State v. TibbettsAnnotate this Case
333 N.W.2d 440 (1983)
STATE of South Dakota, Plaintiff and Appellee, v. Michael TIBBETTS, Defendant and Appellant.
Supreme Court of South Dakota.
Considered on Briefs March 23, 1983.
Decided May 4, 1983.
Jeffrey P. Hallem, Asst. Atty. Gen., Pierre, for plaintiff and appellee; Mark V. Meierhenry, Atty. Gen., Pierre, on brief.
Michael Tibbetts, pro se.
Appellant Michael Tibbetts was charged on February 24, 1977, with three complaints of assault and battery, third-degree burglary, and assault with a dangerous weapon without intent to kill. Appellant Tibbetts applied for, and received, court-appointed counsel. After preliminary hearing proceedings, he was bound over on the latter two charges. On February 25, 1977, appellant Tibbetts escaped and remained at large until March 14, 1977, when he voluntarily returned to custody. Appellant entered a guilty plea on May 2, 1977, to the burglary and assault with a dangerous weapon without intent to kill charges which resulted in concurrent sentences of eight and five years respectively. Appellant Tibbetts, an indigent, was incarcerated a total of fifty-two days prior to trial.
On May 6, 1982, appellant Tibbetts filed a motion to correct his sentence pursuant to SDCL 23A-31-1. This motion was denied on August 3, 1982. We reverse and remand.ISSUES I. APPELLEE STATE MAINTAINS APPELLANT CANNOT INVOKE SDCL 23A-31-1 AND THIS COURT HAS NO JURISDICTION TO HEAR THIS APPEAL. WE HOLD THAT THIS COURT DOES HAVE JURISDICTION TO CORRECT AN ILLEGAL SENTENCE. II. DID THE TRIAL COURT ERR IN DENYING CREDIT FOR INDIGENT APPELLANT'S PRE-SENTENCE INCARCERATION? WE HOLD THAT IT DID. *441 DECISION I.
We must discern if appellant Tibbetts' motion to subtract pre-sentence incarceration time was properly made. SDCL 23A-31-1 provides:A court may correct an illegal sentence at any time and may correct a sentence imposed in an illegal manner within the time provided in this section for the reduction of sentence. A court may reduce a sentence: (1) Within one year after the sentence is imposed; (2) Within one hundred twenty days after receipt by the court of a remittitur issued upon affirmance of the judgment or dismissal of the appeal; or (3) Within one hundred twenty days after entry of any order or judgment of the Supreme Court denying review of, or having the effect of upholding, a judgment of conviction; whichever is later. A court may also reduce a sentence upon revocation of probation or suspension of sentence as provided by law. The remedies provided by this section are not a substitute for nor do they affect any remedies incident to post-conviction proceedings. (Emphasis supplied.)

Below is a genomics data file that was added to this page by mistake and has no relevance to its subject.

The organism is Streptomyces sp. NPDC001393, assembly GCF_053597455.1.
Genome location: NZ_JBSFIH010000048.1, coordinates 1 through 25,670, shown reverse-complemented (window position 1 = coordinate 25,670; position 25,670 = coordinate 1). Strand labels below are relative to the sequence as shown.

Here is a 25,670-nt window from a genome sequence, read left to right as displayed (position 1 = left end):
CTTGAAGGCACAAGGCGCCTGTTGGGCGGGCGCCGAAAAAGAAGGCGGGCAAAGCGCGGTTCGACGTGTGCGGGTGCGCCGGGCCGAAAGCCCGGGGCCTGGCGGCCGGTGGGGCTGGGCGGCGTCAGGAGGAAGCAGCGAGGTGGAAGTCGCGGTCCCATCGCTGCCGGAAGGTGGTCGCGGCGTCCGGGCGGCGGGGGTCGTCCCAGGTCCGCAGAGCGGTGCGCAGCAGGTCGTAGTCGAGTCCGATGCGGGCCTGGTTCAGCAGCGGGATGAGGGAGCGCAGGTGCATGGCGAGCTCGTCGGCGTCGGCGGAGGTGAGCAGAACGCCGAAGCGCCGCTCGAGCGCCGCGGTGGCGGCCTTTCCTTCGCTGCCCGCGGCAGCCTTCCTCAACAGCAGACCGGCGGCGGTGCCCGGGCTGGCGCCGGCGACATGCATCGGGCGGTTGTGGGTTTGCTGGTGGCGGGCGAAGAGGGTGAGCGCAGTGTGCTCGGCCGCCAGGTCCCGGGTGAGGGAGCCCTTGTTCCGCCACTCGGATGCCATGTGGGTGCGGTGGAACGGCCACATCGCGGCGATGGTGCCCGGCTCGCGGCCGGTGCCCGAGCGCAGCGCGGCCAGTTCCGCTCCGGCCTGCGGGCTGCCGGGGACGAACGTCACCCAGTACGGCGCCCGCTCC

We have recently held that a trial court may not use SDCL 23A-31-1 to increase the length of a sentence. State v. Ford, 328 N.W.2d 263 (S.D.1982).
Appellee State advocates that appellant's motion, filed almost five years to the day from the sentence, is clearly outside of SDCL 23A-31-1. SDCL 23A-31-1 distinguishes between "an illegal sentence" which may be corrected at any time, and "a sentence imposed in an illegal manner" which may be reduced within prescribed time constraints. A denial of credit for an indigent's pre-sentence custody has been held violative of the equal protection clause. Klimas v. State, 75 Wis.2d 244, 249 N.W.2d 285 (1977). Thus, the extra incarceration suffered by appellant Tibbetts is illegal in itself rather than an illegally imposed sentence.
We hold that appellant Tibbetts' request was properly brought under SDCL 23A-31-1, and is properly before us on appeal.II.
Appellee asserts that the trial court record is insufficient to allow appellant Tibbetts' requested relief. We disagree. Appellant Tibbetts was found to be indigent at the trial court level when court-appointed counsel was granted. Appellant Tibbetts was also unable to post bail while awaiting trial. For our purposes, these factors provide sufficient information concerning appellant Tibbetts' pre-sentence incarceration. As we held in State v. Lohnes, 266 N.W.2d 109, 113 (S.D.1978): "[T]he Fourteenth Amendment equal protection clause requires that credit be given for all pre-sentence custody which results from indigency." (Emphasis supplied.) See also, Patino v. State, 331 N.W.2d 837 (S.D.1983). The only caveat to Lohnes is State v. Cody, 323 N.W.2d 863 (S.D.1982), wherein we held that credit for an indigent's pre-sentence incarceration would be futile on a life sentence. Appellant Tibbetts was sentenced for substantially less than life.
We hold that the trial court erred in denying appellant Tibbetts' motion and we reverse and remand with directions to allow appellant Tibbetts fifty-two days' credit for his pre-sentence incarceration.
Reversed and remanded.
All the Justices concur.